Book Review: The Great Successor

Tae Keung Ha’s The Great Successor attempts to describe the life and person of Kim Jung Un. What makes Ha’s book different from all the other North Korean histories is that it is written in a most fitting form, a comic book. The country’s history would make fine dystopian fiction, if it was not such a tragedy and threat. 

The Great Successor tells the story of the rise of Kim Jung Un. Kim Jung Un it the youngest of three sons of Kim Il Jung. Kim Jung Nam the oldest (and of a different mother) was the early favorite Nam is a reformer and his friends paid the price for that. He falls out of favor after being caught entering Japan with a false passport to go to Disneyland. He is currently in exile in China. Kim Jung Chul fell out of favor after being filmed at an Eric Clapton concert. He was generally seen as weak and a supporter of peace. Kim Jung Un won by default.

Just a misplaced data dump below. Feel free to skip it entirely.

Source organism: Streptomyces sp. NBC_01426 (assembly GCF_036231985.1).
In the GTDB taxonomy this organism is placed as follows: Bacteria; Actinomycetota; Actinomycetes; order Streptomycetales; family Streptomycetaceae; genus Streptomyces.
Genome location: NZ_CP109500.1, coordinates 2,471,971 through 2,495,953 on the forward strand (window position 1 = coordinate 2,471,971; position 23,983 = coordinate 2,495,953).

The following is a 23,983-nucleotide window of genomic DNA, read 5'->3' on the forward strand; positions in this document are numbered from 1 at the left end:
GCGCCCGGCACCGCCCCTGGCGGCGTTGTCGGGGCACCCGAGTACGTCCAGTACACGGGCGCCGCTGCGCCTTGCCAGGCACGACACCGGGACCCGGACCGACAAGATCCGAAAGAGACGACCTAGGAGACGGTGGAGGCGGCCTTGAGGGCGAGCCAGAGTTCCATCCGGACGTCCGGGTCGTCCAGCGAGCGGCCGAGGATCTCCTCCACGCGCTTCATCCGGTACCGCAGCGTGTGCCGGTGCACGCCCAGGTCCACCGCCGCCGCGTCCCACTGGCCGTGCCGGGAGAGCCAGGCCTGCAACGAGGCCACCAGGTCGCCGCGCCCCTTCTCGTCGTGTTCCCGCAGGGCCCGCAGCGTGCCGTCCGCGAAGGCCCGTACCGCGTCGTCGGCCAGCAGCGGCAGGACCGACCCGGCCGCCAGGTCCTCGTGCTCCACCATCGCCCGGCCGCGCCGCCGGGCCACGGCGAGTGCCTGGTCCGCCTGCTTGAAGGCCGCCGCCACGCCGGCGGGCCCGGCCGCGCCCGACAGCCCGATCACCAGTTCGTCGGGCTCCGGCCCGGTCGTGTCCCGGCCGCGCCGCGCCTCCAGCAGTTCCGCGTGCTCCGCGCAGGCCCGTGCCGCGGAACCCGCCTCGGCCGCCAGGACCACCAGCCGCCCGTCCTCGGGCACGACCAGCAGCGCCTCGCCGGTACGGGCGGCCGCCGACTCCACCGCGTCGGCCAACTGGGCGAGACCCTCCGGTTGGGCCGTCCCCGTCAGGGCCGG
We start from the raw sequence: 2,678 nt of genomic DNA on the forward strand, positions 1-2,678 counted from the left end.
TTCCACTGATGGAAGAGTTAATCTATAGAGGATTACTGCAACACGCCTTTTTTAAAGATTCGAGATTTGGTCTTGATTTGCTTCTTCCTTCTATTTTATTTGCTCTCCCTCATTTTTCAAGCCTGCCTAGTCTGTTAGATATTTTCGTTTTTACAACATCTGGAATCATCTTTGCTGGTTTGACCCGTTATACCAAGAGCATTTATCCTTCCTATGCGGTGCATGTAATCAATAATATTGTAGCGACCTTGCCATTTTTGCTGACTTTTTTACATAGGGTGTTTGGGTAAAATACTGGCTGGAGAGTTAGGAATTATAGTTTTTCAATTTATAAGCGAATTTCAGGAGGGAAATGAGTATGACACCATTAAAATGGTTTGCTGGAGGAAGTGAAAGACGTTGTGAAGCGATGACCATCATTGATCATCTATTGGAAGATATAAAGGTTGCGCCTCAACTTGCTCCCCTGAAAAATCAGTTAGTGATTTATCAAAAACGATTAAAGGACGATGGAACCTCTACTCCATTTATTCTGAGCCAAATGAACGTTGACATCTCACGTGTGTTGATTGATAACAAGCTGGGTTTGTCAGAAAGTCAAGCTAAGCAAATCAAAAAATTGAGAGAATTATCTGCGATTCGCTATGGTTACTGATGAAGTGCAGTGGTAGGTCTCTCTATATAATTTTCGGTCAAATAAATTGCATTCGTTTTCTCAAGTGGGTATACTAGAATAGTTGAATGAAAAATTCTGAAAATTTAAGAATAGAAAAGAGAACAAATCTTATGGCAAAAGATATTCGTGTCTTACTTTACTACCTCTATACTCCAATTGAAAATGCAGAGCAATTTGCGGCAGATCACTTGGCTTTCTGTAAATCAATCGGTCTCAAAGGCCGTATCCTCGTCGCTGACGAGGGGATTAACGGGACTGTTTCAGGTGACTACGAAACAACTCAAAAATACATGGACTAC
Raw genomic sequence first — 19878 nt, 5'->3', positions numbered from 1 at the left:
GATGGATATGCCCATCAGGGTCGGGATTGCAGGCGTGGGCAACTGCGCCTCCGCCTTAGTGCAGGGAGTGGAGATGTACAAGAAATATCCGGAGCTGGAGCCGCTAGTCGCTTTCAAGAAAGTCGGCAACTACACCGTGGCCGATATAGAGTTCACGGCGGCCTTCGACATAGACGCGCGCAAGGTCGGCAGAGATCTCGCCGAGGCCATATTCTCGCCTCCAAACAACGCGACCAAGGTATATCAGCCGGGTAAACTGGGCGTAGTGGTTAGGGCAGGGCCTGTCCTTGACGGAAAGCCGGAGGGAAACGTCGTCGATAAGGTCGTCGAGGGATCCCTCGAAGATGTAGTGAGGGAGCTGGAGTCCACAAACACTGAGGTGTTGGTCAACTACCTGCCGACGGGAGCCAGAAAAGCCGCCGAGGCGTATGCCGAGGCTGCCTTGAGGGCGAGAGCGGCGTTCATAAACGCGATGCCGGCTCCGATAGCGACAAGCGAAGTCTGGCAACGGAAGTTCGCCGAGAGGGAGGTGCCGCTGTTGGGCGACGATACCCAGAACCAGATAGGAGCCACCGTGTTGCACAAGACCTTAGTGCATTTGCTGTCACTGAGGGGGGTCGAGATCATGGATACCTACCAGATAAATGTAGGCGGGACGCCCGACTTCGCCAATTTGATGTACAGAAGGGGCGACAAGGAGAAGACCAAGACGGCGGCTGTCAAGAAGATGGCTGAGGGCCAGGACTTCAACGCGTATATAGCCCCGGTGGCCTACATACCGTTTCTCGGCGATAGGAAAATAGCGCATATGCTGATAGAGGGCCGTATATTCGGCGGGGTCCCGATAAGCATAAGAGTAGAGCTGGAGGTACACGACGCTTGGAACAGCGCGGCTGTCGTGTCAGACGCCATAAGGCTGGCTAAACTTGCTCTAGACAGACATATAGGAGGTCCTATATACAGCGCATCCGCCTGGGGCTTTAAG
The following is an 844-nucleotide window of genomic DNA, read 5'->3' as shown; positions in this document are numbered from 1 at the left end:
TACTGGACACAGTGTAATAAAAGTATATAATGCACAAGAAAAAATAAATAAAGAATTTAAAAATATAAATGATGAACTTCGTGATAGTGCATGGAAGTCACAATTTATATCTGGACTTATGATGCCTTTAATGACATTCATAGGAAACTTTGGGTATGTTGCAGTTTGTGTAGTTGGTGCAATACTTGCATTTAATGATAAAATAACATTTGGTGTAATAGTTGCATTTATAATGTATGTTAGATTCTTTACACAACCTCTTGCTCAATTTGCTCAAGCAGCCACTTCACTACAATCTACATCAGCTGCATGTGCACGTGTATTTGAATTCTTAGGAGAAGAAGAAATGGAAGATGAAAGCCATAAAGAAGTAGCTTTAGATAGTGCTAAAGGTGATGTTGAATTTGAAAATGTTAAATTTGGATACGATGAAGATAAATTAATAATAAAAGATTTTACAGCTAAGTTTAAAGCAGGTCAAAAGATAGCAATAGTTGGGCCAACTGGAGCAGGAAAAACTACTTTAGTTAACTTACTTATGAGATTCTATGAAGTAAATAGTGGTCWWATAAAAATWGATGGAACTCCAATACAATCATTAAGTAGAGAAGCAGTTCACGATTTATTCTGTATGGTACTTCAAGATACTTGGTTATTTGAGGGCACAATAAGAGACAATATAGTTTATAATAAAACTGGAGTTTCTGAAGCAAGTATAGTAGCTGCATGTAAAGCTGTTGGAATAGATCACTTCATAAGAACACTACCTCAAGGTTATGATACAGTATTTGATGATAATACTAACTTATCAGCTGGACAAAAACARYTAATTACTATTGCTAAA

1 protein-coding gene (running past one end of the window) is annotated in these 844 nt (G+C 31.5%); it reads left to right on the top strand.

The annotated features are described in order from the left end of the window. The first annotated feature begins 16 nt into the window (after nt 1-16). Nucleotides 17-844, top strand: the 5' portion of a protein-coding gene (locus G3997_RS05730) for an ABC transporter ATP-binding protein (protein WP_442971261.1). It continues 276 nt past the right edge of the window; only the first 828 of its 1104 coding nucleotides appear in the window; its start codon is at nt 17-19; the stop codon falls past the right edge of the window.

Kim Jung Un seemed to appear as a kid with a bad haircut and not capable of much. In fact, he was behind several plots and quite ruthless. He was behind the Denial of Service attacks against the Untied States and South Korea as well as assassination attempts in South Korea and attacks South Korean naval vessels. He is ruthless and definitely not a flunky. This kid also has nuclear weapons. 

This graphic novel does a good job of describing North Korea without going into several hundred pages of text. It also offers a little hope as people no longer believe in the infallibility of their supreme leader. Cracks are developing in the blind support as hunger and poverty continue into another decade. It is well worth the read as an introduction to North Korea and its newest leader.

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